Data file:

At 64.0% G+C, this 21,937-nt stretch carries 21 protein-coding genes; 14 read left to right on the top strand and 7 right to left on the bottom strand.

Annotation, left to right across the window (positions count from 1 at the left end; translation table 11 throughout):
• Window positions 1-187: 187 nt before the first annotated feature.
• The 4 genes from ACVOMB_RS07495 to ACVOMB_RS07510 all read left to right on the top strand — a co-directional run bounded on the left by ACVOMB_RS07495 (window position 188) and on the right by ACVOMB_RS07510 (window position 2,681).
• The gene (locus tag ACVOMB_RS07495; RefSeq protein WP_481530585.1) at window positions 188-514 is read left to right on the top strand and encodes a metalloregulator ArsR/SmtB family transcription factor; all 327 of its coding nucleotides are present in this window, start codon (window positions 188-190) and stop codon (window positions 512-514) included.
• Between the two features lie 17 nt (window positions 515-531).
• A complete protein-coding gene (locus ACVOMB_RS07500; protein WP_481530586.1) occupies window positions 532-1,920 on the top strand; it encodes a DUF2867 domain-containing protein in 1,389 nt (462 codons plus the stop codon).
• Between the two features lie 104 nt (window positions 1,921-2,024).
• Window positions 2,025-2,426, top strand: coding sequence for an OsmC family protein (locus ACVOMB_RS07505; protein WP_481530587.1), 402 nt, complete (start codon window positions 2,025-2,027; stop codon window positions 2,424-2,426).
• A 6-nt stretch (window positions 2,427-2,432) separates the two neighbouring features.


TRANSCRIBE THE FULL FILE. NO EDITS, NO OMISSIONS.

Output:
At 64.0% G+C, this 21,937-nt stretch carries 21 protein-coding genes; 14 read left to right on the top strand and 7 right to left on the bottom strand.

Annotation, left to right across the window (positions count from 1 at the left end; translation table 11 throughout):
• Window positions 1-187: 187 nt before the first annotated feature.
• The 4 genes from ACVOMB_RS07495 to ACVOMB_RS07510 all read left to right on the top strand — a co-directional run bounded on the left by ACVOMB_RS07495 (window position 188) and on the right by ACVOMB_RS07510 (window position 2,681).
• The gene (locus tag ACVOMB_RS07495; RefSeq protein WP_481530585.1) at window positions 188-514 is read left to right on the top strand and encodes a metalloregulator ArsR/SmtB family transcription factor; all 327 of its coding nucleotides are present in this window, start codon (window positions 188-190) and stop codon (window positions 512-514) included.
• Between the two features lie 17 nt (window positions 515-531).
• A complete protein-coding gene (locus ACVOMB_RS07500; protein WP_481530586.1) occupies window positions 532-1,920 on the top strand; it encodes a DUF2867 domain-containing protein in 1,389 nt (462 codons plus the stop codon).
• Between the two features lie 104 nt (window positions 1,921-2,024).
• Window positions 2,025-2,426, top strand: coding sequence for an OsmC family protein (locus ACVOMB_RS07505; protein WP_481530587.1), 402 nt, complete (start codon window positions 2,025-2,027; stop codon window positions 2,424-2,426).
• A 6-nt stretch (window positions 2,427-2,432) separates the two neighbouring features.